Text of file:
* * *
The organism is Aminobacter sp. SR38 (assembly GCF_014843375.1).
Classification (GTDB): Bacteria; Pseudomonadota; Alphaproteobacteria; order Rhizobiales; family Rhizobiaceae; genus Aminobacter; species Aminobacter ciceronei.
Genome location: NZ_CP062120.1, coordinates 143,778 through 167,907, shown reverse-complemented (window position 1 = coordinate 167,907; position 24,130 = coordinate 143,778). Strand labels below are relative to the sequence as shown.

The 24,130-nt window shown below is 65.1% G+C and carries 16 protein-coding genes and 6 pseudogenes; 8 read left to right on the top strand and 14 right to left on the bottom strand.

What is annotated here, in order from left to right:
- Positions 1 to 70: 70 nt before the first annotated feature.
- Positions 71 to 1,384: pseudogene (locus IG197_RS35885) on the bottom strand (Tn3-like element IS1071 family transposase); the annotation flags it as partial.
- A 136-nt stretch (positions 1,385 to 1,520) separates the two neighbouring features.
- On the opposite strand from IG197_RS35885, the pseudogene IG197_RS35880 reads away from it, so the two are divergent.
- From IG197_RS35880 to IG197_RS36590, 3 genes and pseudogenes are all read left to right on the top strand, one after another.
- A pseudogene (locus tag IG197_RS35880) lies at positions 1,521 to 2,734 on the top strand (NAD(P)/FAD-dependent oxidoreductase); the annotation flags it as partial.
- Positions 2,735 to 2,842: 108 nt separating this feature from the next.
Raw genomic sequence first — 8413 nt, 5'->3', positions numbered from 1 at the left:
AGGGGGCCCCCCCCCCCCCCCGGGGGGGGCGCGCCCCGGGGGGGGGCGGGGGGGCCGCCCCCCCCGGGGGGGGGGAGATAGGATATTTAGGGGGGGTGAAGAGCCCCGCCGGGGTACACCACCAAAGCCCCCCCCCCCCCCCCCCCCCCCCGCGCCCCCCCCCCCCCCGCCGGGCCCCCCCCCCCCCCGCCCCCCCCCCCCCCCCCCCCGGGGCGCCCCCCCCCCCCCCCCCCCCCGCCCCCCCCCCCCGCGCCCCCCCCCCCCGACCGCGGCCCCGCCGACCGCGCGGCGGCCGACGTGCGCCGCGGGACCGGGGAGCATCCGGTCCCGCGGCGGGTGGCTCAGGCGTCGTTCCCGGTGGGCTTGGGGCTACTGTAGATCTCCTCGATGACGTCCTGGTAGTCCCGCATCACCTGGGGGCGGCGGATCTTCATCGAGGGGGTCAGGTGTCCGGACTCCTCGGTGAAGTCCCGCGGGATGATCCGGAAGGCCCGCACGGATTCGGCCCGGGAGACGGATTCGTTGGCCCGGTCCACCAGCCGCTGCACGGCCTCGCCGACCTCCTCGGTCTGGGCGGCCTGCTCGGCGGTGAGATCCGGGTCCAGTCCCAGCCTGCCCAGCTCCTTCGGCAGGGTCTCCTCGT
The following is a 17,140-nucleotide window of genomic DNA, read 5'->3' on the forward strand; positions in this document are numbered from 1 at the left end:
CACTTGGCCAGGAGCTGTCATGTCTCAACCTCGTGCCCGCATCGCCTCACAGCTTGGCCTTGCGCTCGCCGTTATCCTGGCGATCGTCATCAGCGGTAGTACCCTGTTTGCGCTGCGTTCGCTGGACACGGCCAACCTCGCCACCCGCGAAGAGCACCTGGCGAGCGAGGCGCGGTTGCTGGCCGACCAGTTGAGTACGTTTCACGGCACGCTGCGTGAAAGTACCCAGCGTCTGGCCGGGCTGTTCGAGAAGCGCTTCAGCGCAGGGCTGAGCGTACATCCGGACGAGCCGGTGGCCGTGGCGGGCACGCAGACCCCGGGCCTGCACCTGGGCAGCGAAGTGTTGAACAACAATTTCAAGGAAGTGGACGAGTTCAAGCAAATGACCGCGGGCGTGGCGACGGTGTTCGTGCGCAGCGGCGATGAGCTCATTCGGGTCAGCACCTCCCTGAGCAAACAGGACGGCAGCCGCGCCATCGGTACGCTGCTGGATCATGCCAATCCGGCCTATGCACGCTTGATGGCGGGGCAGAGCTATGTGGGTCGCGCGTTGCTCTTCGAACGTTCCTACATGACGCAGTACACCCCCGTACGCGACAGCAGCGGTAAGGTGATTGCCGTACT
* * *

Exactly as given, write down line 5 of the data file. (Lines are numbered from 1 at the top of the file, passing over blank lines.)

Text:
What is annotated here, in order from left to right: